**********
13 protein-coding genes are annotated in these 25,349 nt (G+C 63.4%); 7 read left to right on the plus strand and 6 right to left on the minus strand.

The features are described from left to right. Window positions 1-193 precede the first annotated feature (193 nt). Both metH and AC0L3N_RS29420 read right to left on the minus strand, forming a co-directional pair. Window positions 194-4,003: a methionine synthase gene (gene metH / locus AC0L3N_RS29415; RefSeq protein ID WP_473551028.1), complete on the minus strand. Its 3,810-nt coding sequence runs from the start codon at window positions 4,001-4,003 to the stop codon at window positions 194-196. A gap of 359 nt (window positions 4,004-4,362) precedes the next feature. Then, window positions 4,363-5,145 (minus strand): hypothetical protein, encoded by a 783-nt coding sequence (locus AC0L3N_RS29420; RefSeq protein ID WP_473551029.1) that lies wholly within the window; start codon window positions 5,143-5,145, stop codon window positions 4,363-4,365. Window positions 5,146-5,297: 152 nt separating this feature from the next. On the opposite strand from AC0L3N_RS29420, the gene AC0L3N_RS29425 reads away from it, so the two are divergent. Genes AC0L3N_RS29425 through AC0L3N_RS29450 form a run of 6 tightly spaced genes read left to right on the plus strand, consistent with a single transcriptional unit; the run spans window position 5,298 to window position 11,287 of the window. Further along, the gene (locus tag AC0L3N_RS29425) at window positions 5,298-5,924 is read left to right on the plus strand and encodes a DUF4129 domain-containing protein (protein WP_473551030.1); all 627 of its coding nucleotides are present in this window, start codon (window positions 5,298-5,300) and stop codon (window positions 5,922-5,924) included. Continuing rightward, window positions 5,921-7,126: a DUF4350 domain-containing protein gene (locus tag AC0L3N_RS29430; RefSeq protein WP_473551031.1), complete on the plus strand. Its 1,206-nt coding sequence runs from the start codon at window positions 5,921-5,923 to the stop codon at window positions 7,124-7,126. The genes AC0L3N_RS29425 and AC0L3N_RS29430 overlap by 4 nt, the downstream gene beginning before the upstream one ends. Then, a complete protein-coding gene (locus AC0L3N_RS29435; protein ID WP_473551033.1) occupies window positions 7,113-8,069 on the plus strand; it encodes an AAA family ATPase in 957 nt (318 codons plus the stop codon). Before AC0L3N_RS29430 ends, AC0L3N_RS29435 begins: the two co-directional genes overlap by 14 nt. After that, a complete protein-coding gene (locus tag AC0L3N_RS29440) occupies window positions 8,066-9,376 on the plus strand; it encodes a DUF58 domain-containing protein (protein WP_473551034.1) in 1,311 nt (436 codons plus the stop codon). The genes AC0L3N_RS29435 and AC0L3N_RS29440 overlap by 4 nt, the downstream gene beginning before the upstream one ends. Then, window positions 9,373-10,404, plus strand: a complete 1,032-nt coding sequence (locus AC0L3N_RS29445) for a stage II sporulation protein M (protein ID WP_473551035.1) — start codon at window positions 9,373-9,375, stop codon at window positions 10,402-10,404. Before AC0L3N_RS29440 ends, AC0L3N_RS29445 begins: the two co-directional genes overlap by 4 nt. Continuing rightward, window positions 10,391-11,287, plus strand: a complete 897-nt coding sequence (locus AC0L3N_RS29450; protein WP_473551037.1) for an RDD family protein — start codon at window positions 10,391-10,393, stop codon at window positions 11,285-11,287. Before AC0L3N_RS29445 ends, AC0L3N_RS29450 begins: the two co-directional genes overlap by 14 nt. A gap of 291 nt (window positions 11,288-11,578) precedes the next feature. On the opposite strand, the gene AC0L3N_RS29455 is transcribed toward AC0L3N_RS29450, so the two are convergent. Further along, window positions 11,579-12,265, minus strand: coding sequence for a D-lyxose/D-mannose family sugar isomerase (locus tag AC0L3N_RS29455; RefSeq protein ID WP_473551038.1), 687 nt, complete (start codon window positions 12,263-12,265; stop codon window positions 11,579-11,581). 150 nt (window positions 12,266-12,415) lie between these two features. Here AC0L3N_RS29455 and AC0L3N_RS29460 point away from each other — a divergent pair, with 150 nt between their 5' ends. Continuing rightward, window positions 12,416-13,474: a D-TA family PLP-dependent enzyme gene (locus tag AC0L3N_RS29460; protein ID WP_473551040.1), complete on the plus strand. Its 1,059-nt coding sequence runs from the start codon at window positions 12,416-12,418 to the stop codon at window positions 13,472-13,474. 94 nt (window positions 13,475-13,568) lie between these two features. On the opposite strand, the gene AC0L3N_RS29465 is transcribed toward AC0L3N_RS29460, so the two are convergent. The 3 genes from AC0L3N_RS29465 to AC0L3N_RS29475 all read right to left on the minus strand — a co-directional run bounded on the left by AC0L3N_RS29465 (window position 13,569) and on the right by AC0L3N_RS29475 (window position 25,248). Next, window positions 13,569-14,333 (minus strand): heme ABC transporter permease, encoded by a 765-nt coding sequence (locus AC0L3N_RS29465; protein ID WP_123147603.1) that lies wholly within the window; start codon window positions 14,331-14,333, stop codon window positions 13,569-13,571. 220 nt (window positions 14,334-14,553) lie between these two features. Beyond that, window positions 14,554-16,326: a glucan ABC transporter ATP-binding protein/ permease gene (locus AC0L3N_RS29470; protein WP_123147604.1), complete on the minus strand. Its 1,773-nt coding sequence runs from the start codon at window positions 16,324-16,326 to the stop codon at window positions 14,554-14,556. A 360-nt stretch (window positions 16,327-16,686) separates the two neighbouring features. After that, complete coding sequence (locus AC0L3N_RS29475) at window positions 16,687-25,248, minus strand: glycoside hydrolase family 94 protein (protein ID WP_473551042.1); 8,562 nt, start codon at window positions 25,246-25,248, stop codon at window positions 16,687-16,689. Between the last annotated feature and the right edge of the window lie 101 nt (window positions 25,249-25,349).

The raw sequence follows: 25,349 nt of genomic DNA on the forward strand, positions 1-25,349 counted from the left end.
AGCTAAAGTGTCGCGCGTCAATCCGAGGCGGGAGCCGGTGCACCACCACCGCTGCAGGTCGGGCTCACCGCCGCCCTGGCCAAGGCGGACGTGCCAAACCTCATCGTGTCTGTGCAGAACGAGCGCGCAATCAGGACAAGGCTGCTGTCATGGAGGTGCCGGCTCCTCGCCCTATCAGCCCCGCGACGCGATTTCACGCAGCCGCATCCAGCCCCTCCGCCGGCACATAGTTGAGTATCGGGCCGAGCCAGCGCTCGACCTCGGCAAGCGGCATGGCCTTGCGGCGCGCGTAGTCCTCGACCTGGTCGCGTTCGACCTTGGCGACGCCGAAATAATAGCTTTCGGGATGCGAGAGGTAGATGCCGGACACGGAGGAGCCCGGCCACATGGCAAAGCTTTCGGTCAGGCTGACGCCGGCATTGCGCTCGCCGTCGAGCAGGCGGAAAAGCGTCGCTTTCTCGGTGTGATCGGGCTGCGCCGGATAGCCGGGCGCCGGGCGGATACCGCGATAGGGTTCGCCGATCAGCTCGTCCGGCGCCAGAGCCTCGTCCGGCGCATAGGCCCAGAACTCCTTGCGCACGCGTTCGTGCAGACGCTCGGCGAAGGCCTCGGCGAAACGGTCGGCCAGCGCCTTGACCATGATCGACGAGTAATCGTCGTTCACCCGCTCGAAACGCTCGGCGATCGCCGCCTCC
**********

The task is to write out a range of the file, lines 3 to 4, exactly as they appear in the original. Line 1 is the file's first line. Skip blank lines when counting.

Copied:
The raw sequence follows: 25,349 nt of genomic DNA on the forward strand, positions 1-25,349 counted from the left end.
AGCTAAAGTGTCGCGCGTCAATCCGAGGCGGGAGCCGGTGCACCACCACCGCTGCAGGTCGGGCTCACCGCCGCCCTGGCCAAGGCGGACGTGCCAAACCTCATCGTGTCTGTGCAGAACGAGCGCGCAATCAGGACAAGGCTGCTGTCATGGAGGTGCCGGCTCCTCGCCCTATCAGCCCCGCGACGCGATTTCACGCAGCCGCATCCAGCCCCTCCGCCGGCACATAGTTGAGTATCGGGCCGAGCCAGCGCTCGACCTCGGCAAGCGGCATGGCCTTGCGGCGCGCGTAGTCCTCGACCTGGTCGCGTTCGACCTTGGCGACGCCGAAATAATAGCTTTCGGGATGCGAGAGGTAGATGCCGGACACGGAGGAGCCCGGCCACATGGCAAAGCTTTCGGTCAGGCTGACGCCGGCATTGCGCTCGCCGTCGAGCAGGCGGAAAAGCGTCGCTTTCTCGGTGTGATCGGGCTGCGCCGGATAGCCGGGCGCCGGGCGGATACCGCGATAGGGTTCGCCGATCAGCTCGTCCGGCGCCAGAGCCTCGTCCGGCGCATAGGCCCAGAACTCCTTGCGCACGCGTTCGTGCAGACGCTCGGCGAAGGCCTCGGCGAAACGGTCGGCCAGCGCCTTGACCATGATCGACGAGTAATCGTCGTTCACCCGCTCGAAACGCTCGGCGATCGCCGCCTCC